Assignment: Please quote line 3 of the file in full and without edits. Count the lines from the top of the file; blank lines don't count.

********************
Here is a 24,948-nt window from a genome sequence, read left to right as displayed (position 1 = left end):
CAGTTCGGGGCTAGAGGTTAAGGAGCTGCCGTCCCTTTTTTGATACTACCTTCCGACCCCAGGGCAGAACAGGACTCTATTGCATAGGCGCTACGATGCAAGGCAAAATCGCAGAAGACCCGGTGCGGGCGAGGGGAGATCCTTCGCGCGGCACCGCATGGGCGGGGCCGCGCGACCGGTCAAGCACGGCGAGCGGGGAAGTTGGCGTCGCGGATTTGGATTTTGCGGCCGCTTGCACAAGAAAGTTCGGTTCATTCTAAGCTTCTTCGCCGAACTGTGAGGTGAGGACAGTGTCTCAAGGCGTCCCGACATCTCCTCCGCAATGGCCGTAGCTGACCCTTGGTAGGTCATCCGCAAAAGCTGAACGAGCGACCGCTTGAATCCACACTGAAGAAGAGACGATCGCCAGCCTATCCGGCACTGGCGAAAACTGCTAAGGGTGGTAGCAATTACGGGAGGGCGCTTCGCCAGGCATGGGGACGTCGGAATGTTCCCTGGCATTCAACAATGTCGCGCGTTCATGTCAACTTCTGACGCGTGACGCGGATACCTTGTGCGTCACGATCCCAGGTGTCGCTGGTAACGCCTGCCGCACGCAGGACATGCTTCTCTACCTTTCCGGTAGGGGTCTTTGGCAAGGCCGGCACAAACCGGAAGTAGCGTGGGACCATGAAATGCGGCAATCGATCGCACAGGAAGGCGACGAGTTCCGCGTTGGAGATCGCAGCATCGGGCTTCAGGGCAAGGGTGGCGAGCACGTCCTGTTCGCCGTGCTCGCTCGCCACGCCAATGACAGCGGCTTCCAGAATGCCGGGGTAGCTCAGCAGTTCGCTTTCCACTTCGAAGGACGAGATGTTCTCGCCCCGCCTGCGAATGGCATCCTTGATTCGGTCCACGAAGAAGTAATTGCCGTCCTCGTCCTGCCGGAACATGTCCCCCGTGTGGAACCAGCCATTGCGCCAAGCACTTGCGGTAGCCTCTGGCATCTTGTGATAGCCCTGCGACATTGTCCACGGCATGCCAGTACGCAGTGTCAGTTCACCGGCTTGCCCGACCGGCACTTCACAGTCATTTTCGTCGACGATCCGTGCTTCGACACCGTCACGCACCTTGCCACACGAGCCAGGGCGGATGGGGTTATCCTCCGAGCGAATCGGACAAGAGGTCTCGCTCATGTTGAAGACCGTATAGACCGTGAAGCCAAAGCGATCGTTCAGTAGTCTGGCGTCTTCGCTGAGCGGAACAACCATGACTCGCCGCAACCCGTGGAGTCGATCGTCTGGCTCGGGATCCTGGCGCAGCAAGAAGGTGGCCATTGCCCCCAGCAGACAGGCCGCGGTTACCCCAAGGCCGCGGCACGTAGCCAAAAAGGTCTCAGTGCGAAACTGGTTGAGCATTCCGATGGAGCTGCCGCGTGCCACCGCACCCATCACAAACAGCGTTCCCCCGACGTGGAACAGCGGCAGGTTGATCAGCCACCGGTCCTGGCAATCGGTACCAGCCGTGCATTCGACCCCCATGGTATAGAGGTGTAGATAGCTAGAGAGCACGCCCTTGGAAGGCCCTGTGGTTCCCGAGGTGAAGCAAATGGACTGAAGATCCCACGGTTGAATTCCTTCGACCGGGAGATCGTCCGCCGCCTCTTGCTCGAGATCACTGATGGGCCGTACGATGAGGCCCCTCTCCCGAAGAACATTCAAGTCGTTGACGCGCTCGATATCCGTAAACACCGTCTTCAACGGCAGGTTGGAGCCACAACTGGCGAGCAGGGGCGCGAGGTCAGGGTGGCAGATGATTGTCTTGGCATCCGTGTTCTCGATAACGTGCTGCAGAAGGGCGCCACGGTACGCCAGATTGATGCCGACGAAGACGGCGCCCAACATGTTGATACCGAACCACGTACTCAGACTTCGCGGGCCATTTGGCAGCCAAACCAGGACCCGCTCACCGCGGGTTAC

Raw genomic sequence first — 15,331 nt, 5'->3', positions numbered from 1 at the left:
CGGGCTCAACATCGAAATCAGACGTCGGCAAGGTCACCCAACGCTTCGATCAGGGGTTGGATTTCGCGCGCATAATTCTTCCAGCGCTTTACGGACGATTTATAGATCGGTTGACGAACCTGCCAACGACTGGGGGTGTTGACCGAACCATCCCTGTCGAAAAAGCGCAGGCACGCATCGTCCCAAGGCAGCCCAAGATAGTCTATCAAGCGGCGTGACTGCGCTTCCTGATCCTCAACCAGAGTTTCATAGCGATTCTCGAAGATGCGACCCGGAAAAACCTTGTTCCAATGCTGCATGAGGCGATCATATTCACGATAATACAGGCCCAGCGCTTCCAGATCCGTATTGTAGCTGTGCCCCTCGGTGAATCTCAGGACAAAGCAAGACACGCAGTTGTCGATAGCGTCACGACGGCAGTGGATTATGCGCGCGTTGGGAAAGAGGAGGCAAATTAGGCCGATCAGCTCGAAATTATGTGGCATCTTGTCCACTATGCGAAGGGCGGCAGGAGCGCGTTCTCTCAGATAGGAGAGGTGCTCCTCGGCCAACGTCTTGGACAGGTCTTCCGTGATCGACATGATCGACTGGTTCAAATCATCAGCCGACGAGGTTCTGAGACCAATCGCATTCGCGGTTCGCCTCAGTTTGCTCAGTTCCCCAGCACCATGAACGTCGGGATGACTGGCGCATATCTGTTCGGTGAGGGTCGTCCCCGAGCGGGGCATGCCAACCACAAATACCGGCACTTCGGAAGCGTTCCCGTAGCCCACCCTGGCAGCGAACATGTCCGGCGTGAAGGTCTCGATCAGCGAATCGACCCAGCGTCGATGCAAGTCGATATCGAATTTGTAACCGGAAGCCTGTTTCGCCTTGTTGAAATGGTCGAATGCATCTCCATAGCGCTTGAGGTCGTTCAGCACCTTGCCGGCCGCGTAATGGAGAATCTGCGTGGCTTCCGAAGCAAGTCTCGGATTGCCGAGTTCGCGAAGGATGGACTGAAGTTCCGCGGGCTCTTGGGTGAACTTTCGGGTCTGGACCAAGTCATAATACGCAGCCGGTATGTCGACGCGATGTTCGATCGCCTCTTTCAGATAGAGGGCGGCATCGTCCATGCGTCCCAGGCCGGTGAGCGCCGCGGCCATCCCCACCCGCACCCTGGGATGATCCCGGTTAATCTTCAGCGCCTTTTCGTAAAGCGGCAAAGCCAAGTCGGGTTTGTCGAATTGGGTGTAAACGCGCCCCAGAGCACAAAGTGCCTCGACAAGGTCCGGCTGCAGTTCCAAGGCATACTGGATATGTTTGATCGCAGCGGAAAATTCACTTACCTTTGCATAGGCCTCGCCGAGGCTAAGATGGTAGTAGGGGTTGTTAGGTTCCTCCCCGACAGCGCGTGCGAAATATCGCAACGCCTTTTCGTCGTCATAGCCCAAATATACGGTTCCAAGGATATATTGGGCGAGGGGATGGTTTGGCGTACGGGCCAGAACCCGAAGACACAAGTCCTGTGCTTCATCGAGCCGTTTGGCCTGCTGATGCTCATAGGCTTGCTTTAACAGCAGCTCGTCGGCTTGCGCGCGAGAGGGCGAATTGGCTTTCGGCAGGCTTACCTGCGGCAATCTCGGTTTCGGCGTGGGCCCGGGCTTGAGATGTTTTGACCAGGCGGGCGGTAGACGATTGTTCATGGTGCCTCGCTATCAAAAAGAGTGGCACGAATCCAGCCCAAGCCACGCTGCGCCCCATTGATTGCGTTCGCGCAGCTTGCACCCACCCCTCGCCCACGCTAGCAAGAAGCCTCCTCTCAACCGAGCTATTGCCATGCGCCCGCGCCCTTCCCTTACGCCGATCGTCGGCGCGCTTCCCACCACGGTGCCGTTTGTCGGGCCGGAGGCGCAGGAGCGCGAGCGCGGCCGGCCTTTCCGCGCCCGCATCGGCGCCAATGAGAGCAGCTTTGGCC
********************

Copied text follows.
Raw genomic sequence first — 15,331 nt, 5'->3', positions numbered from 1 at the left: